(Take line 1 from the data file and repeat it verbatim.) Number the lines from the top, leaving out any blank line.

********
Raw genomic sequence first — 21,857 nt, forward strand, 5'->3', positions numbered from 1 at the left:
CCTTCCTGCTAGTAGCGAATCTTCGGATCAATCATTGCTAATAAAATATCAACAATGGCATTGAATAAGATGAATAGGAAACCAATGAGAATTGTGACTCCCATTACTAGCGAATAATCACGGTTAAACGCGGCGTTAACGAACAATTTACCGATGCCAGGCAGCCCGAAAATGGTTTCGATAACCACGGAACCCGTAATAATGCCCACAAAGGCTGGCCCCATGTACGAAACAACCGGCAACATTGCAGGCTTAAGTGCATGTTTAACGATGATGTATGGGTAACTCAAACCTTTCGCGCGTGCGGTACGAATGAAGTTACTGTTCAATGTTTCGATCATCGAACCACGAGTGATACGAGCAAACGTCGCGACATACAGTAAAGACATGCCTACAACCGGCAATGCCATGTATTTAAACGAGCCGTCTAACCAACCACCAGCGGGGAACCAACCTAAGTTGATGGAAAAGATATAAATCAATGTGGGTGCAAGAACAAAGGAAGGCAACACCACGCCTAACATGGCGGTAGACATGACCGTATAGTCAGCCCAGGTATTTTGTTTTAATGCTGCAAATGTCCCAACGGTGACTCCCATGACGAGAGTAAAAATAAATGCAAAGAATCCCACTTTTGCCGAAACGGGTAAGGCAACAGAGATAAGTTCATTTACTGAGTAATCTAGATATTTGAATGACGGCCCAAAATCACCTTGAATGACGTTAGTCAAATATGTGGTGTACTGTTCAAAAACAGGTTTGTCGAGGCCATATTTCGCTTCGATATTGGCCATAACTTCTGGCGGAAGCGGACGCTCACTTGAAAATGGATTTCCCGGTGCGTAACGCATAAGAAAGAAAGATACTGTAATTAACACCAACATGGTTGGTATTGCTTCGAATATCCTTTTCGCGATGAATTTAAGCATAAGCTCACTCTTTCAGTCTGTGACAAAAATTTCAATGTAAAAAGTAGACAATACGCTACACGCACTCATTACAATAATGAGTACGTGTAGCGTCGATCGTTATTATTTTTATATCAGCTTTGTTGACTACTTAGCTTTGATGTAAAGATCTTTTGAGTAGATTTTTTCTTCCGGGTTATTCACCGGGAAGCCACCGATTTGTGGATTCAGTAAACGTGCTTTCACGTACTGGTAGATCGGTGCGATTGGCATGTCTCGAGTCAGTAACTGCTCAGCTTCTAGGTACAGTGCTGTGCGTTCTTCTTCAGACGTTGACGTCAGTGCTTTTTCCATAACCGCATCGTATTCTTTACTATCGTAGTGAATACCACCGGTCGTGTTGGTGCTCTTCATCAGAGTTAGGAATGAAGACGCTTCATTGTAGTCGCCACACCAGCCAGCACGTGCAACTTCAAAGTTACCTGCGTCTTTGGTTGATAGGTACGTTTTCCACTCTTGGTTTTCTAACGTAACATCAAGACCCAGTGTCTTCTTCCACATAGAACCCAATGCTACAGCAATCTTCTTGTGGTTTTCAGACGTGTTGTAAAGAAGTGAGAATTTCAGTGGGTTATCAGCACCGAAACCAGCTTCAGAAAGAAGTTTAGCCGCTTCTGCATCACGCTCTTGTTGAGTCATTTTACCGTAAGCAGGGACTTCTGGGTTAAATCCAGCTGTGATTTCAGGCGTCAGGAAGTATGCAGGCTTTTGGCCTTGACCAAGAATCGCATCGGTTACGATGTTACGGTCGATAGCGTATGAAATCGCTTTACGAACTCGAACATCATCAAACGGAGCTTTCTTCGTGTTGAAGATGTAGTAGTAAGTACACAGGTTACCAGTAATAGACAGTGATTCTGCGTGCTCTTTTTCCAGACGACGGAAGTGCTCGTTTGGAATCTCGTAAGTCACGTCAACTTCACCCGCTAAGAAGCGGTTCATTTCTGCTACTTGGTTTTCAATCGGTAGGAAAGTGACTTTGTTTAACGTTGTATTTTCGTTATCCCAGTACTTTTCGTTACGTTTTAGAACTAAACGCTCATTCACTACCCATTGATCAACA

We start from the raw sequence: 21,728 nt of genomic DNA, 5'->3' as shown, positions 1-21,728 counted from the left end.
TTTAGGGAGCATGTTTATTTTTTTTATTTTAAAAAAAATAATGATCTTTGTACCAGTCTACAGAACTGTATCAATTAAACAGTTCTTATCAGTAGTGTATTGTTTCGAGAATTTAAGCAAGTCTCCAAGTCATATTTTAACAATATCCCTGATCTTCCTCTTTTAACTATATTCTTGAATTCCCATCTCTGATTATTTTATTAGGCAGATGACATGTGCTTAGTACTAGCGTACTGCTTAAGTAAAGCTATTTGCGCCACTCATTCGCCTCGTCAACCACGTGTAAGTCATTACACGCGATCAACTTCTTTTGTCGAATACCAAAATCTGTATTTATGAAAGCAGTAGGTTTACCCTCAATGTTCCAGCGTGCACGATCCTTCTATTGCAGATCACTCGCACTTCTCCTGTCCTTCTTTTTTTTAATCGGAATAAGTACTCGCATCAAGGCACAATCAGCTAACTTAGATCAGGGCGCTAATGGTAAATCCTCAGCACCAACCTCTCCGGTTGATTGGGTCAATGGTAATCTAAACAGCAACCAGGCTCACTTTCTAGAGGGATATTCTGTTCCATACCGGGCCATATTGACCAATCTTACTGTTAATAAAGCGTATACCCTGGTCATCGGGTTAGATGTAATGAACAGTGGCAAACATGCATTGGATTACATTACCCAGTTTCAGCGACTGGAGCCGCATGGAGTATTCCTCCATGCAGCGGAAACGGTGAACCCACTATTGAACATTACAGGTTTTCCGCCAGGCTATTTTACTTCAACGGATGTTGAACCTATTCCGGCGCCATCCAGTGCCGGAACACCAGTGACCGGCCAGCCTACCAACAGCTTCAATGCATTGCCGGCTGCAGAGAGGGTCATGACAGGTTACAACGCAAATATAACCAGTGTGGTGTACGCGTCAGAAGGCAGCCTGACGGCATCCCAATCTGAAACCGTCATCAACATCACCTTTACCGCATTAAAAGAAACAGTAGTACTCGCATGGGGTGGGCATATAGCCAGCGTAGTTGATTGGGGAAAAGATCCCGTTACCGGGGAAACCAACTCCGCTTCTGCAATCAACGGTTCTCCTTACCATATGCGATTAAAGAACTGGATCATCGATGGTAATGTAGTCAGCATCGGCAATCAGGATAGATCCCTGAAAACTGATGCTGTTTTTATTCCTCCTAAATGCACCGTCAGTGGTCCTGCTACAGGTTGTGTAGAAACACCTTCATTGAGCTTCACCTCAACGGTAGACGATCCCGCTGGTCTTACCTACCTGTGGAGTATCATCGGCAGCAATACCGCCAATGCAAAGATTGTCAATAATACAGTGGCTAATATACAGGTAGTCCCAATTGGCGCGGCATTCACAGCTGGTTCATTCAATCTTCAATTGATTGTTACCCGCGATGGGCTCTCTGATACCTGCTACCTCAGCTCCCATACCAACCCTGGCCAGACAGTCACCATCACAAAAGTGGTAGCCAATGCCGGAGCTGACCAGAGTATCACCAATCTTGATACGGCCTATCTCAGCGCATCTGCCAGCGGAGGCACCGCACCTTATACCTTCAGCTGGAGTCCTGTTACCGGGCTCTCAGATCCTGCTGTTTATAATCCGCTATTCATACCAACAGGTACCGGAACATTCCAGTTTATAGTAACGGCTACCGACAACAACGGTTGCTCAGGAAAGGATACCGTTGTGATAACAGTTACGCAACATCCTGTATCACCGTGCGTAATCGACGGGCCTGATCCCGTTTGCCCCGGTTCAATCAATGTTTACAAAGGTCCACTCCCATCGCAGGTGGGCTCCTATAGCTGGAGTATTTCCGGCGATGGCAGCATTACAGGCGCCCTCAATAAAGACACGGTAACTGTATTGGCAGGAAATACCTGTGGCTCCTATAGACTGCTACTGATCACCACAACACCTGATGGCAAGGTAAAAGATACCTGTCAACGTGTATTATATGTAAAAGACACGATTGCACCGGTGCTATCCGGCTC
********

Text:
Raw genomic sequence first — 21,857 nt, forward strand, 5'->3', positions numbered from 1 at the left: